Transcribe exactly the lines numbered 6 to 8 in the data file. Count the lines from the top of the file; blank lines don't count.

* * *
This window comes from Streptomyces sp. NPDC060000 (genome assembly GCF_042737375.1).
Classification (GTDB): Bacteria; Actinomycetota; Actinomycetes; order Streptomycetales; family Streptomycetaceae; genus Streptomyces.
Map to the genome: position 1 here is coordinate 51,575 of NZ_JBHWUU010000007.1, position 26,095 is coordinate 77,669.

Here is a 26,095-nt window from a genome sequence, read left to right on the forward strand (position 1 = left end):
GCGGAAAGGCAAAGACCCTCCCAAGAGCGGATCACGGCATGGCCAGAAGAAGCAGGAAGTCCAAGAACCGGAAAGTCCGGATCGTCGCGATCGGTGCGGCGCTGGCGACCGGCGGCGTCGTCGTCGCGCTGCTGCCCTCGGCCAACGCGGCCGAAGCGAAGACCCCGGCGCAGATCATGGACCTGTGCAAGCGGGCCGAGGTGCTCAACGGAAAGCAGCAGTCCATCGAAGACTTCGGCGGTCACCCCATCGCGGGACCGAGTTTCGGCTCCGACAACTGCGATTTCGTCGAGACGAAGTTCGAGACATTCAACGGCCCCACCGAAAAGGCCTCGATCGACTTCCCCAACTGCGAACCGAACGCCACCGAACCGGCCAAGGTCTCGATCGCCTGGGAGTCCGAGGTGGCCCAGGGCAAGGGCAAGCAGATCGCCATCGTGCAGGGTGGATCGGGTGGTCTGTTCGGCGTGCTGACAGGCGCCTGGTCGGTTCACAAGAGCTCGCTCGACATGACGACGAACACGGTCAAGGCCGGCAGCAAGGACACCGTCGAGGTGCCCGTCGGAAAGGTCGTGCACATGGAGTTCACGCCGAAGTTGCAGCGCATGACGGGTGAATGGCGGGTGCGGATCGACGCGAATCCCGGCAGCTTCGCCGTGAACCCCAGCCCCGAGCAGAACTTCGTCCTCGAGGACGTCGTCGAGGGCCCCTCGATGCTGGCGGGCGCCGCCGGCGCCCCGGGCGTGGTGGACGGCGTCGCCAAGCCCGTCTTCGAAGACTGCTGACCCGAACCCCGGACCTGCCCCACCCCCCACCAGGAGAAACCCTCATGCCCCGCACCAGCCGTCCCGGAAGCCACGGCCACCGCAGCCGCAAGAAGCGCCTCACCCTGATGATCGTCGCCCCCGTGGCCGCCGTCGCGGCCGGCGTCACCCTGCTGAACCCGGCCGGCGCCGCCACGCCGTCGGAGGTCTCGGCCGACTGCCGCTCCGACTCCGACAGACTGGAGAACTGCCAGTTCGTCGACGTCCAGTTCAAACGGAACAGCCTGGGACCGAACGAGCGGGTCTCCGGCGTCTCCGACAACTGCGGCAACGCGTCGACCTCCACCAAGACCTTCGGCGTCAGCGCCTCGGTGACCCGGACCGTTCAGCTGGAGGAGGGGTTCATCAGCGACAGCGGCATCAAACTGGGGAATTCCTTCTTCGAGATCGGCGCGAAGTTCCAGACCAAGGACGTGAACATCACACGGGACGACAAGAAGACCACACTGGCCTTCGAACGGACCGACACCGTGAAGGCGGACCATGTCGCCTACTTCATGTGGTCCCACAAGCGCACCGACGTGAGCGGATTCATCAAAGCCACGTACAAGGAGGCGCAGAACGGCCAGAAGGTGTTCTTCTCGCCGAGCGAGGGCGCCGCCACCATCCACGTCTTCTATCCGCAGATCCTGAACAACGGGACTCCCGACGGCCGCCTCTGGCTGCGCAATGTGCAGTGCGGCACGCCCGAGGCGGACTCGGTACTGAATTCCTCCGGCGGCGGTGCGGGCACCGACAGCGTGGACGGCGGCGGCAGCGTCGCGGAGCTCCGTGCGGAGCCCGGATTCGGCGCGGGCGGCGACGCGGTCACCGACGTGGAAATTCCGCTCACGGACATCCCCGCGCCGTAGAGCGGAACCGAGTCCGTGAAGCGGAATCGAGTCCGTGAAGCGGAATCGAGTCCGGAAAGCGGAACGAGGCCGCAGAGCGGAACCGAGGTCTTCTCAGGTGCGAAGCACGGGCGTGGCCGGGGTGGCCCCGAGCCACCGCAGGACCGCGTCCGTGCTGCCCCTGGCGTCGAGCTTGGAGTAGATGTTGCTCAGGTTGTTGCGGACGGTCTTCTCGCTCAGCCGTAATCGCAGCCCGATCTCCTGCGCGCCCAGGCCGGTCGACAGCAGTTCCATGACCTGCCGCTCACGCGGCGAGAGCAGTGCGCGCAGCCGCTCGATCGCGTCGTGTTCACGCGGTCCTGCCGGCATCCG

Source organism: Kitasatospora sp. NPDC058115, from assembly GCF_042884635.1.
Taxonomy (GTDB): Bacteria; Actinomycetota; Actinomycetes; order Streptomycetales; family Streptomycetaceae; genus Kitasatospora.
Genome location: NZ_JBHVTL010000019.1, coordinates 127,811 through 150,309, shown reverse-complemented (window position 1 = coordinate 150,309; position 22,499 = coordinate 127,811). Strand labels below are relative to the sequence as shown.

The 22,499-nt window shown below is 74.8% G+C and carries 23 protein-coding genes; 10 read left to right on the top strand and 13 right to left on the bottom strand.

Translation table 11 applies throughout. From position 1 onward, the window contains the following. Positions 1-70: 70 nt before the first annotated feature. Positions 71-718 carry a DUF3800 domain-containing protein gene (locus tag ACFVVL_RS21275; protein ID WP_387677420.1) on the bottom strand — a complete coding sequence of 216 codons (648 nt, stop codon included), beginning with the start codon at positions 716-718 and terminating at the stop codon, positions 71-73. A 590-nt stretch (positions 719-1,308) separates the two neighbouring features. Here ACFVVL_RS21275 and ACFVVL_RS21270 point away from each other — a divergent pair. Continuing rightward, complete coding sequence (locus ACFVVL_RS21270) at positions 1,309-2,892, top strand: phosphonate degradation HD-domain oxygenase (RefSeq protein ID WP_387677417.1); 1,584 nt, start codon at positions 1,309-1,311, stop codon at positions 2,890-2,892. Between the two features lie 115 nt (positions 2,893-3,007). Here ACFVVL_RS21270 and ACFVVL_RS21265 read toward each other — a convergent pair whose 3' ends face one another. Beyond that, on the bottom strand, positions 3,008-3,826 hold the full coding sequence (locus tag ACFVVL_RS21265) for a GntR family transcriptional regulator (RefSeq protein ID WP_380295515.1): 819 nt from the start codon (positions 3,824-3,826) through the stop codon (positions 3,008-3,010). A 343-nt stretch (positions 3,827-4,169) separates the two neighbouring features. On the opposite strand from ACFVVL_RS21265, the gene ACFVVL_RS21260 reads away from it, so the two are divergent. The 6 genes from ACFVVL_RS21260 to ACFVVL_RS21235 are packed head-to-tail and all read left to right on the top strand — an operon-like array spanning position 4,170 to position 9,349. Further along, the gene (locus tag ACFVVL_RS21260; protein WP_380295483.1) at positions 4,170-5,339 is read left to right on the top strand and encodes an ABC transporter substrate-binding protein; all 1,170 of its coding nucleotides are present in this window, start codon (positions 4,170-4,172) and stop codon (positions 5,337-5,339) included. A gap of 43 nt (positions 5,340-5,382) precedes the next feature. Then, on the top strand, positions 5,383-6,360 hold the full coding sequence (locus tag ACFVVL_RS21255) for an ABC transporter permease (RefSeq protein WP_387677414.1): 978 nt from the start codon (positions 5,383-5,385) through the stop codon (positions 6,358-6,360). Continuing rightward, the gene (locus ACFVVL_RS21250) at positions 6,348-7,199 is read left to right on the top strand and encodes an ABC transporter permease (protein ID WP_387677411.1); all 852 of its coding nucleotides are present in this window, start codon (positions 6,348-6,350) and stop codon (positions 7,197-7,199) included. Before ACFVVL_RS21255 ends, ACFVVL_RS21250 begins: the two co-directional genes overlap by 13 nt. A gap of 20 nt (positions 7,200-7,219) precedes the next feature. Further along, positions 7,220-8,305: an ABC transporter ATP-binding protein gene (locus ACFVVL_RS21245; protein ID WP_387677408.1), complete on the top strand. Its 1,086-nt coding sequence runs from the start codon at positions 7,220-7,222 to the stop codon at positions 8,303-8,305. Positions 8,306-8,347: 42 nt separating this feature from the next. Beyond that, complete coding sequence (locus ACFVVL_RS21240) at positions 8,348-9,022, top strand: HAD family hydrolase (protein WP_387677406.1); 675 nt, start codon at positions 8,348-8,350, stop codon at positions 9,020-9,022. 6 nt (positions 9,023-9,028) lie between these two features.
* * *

Source organism: Kitasatospora sp. NPDC058115, from assembly GCF_042884635.1.
Taxonomy (GTDB): Bacteria; Actinomycetota; Actinomycetes; order Streptomycetales; family Streptomycetaceae; genus Kitasatospora.
Genome location: NZ_JBHVTL010000019.1, coordinates 127,811 through 150,309, shown reverse-complemented (window position 1 = coordinate 150,309; position 22,499 = coordinate 127,811). Strand labels below are relative to the sequence as shown.